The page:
As the European Union moves even closer to adopting plain packaging for tobacco products, Ireland has just agreed to implement a scheme to increase that nation’s black market in counterfeit tobacco and seize trademarks worth billions of dollars with its own “plain packaging” initiative. Granted, Ireland has not characterized its new plain packaging program this way, but these are undoubtedly two unintended consequences of a policy for which there is little, if any, scientific support that it will reduce tobacco consumption or advance public health.
As WLF carefully explained when Australia proposed a similar policy, plain packaging is an entirely counterproductive way to address health concerns of tobacco consumption. Plain packaging laws will have unintended consequences on those nations adopting them by creating a vigorous black market in cigarettes and forcing tobacco prices down as new and cheaper cigarettes enter the marketplace.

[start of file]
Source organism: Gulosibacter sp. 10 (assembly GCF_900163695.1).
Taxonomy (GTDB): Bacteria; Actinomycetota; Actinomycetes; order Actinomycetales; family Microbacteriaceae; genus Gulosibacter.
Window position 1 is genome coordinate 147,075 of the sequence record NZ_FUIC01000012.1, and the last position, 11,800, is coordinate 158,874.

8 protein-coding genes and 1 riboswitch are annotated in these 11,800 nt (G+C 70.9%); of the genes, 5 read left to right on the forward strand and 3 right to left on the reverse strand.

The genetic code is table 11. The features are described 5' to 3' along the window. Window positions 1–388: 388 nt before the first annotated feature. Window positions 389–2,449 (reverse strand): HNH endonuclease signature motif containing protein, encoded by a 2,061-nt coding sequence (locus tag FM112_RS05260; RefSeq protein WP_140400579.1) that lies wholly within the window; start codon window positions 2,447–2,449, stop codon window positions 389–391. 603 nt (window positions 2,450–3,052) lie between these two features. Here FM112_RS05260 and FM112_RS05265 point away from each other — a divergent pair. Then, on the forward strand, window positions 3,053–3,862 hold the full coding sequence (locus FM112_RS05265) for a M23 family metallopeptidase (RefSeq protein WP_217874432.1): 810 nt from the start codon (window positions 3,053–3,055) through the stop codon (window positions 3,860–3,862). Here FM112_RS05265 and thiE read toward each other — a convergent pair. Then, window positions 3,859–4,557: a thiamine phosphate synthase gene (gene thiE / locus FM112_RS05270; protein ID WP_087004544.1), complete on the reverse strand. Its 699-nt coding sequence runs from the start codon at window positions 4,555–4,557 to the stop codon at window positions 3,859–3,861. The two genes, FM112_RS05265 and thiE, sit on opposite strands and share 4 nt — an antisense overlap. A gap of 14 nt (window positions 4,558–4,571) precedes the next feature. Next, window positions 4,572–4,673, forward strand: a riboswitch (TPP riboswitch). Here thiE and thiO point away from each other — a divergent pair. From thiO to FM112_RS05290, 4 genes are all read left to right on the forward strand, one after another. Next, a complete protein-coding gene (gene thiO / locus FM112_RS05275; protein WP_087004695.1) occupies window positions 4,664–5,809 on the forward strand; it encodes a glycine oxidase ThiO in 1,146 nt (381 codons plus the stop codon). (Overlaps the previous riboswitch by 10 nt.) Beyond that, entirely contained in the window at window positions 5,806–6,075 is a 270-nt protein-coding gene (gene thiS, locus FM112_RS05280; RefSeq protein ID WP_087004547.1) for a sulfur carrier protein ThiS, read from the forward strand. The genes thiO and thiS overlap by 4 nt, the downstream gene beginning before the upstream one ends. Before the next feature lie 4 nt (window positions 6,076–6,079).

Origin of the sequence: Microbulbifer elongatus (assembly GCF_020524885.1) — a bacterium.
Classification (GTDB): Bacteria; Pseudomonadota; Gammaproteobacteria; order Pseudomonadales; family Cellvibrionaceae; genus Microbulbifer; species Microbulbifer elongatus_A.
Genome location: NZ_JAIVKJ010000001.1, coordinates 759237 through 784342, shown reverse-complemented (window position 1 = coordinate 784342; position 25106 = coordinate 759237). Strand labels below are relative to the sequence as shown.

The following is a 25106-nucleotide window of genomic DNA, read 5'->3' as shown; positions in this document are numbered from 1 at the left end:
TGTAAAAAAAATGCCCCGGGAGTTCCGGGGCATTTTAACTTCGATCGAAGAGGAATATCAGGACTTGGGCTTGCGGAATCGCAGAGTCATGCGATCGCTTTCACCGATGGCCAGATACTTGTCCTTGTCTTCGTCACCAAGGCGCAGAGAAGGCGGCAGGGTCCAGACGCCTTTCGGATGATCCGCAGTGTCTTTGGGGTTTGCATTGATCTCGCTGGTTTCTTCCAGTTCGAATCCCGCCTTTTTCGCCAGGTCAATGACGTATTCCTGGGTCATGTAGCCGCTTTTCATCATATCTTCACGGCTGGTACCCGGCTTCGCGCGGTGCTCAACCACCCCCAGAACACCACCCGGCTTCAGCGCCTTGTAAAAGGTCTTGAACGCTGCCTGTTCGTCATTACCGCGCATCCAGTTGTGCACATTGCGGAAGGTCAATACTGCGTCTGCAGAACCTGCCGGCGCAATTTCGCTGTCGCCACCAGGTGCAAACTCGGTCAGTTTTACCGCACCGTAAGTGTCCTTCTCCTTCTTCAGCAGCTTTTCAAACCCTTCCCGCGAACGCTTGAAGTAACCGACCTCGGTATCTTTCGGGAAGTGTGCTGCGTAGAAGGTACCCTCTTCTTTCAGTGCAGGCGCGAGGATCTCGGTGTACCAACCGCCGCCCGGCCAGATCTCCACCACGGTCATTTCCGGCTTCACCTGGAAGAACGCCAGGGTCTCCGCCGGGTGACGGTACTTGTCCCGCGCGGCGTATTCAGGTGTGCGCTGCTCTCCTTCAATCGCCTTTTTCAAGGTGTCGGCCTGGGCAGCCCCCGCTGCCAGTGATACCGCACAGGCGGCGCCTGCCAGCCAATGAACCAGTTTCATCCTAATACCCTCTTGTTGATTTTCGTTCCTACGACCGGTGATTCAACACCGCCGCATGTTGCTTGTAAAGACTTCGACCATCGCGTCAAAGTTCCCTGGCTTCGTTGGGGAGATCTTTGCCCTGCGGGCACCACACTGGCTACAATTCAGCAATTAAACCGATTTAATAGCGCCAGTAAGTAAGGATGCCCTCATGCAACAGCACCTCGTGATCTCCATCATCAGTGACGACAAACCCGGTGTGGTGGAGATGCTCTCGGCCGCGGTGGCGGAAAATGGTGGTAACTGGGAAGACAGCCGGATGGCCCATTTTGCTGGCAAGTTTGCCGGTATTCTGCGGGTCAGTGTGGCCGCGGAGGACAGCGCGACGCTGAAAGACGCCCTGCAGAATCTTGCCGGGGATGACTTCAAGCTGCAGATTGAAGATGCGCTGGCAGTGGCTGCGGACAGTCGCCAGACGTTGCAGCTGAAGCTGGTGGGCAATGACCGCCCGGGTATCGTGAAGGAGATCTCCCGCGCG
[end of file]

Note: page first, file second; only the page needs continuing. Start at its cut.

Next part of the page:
Such realities are unlikely to deter public health activists, whose drive toward plain packaging laws amounts to an ideological crusade. In their world, legal protections for property rights like trademarks should not exist and, as the head of the UN’s World Health Organization has publicly stated, any effort to uphold those rights amounts to “harassment.”
The perilous slope that we expressed concern about here a year ago in The Slippery Slope for Plain Packaging: Ireland, UK Look Into Idea of Plain Packaged Alcohol has become quite a bit more slippery.